It was an idea that predates Rogers and CISPA—in 2008, the Bush White House put out National Security Presidential Directive – 54 that outlined the U.S. interest in information sharing in the name of cybersecurity. But it was Rogers who refined it and pushed to enshrine it in legislation.
CISPA would give companies the freedom to share user data with the DHS where the info could then go to virtually any other law enforcement agency for use in any investigation related to crimes from drug trafficking to copyright infringement. It sent a clear message to some of America’s biggest companies: “We need you to do our spying for us.”
Privacy advocates argued that the bill’s language was too broad. It would allow every company from Google to Apple to Facebook to share information on their users with the government outside of the parameters of the Electronics Communications Privacy Act as well as the Wiretap Act.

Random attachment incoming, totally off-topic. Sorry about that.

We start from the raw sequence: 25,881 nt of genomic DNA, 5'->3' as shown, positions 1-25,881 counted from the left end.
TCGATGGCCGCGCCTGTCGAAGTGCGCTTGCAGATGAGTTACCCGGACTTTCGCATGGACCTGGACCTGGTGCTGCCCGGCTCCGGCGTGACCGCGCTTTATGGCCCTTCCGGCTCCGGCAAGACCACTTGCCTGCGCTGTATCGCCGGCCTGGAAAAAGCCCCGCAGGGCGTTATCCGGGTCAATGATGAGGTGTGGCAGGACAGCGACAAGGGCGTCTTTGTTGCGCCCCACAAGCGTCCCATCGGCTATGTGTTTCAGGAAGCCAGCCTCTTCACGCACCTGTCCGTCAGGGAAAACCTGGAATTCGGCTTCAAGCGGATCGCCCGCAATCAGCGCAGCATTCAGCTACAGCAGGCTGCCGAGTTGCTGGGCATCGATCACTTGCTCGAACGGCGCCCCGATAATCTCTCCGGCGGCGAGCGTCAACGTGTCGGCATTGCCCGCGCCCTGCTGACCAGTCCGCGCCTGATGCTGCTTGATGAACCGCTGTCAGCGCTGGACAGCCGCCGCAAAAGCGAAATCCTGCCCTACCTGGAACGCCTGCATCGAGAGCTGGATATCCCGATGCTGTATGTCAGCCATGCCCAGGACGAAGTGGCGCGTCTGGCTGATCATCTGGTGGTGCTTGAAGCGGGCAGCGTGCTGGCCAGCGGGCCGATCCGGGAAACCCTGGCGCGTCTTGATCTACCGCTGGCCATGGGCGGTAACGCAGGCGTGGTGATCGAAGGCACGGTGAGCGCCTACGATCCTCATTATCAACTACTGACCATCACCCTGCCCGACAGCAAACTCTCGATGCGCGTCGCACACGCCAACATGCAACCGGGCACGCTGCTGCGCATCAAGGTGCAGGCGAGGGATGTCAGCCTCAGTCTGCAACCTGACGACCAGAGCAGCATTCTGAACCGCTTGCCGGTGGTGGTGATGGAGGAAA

In April 2012, the president vowed that if the bill made it to his desk, he would veto it: “Cybersecurity and privacy are not mutually exclusive. Moreover, information sharing, while an essential component of comprehensive legislation, is not alone enough to protect the Nation’s core critical infrastructure from cyber threats. Accordingly, the Administration strongly opposes H.R. 3523, the Cyber Intelligence Sharing and Protection Act, in its current form.”
Last week, Americans watched much of that resolve wither away. The proposal that the president rolled out shares a lot in common with CISPA with one exception: It purports to anonymize data. But the White House proposal would still allow for the sharing of user data with the government outside of privacy laws.
What sort of information does the new proposal promise to share, or rather integrate? In a call with reporters, a White House official said that the information would “primarily” not be content.